By James Rowen Special to Published Jan 22, 2010 at 1:04 PM

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Our neighbors to the south have put the "Ick" in Chickago as they continue to place a higher value on poop than public policy.

Chicago, as you know, reversed the flow of the Chicago River a century ago and has merrily since sent its wastewater away from Lake Michigan into a soupy canal and into the Mississippi River basin.

This artificially links the Great Lakes basin with the Mississippi River, from which Asian carp have a good chance at infesting Lake Michigan and beyond.

These fish have no known natural predator, can grow to more than 100 pounds, and have been known to jump out of the water and injure boaters and kill jet-skiers.

And rather than eliminate the invasive carp's gateway, Illinois officials help persuade the US Supreme Court to refuse to order this access point's closure, as most of the other Great Lakes were urging -- to save a $7 billion-dollar commercial fishing industry and recreational pleasures, too.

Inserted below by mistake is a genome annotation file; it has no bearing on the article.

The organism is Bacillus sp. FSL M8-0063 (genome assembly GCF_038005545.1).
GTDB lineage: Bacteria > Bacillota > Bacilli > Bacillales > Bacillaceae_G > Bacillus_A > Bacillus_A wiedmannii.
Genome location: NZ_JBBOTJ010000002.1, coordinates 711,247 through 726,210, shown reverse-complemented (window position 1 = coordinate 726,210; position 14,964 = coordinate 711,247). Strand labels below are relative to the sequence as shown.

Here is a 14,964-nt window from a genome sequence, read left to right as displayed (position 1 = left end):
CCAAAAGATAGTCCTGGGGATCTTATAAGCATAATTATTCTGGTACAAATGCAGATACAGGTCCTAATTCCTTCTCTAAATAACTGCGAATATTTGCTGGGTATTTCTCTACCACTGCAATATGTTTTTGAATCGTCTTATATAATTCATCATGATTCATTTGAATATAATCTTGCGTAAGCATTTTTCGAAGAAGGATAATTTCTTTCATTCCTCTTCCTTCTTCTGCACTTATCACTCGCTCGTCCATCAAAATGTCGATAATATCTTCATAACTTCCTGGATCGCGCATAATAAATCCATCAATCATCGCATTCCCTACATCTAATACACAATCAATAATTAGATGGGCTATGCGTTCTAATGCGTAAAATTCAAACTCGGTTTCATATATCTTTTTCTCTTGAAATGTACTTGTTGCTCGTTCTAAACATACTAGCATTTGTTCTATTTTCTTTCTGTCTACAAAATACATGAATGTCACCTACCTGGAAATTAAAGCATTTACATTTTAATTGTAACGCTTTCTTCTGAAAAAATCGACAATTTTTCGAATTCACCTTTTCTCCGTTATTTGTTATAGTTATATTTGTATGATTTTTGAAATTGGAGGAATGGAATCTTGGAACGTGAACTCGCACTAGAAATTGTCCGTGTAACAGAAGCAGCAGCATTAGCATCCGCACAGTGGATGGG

There is a summit scheduled at the White House in early February to try and figure out what to do now, but it's fair to say that Illinois and Chicago officials have been the obstacles to regional cooperation on a very serious threat to the Great Lakes.

Now we learn that the same authority that operates the wastewater treatment authority wants to continue a practice not followed by any other big city in the country: failing to use disinfectants to remove bacteria from the sludge that goes into the wastewater canal in the first place.


So as not to contribute to global warming!

So now these folks posing as environmentalists -- no doubt to save a few bucks -- yet even Mayor Richard Daley has called for the use of disinfectants.

But for now, its sludge over sustainability.

Poop over public policy.

Thank you, Chickago.

James Rowen Special to
James Rowen is a Milwaukee writer and consultant who blogs at He worked as a reporter and assistant metro editor at The Milwaukee Journal and Journal Sentinel, and held several positions with Milwaukee Mayor John Norquist, including Chief of Staff. Rowen is on the board of the Institute for One Wisconsin Now, and receives funding from The Brico Fund; neither organization has control over his writing and blogging.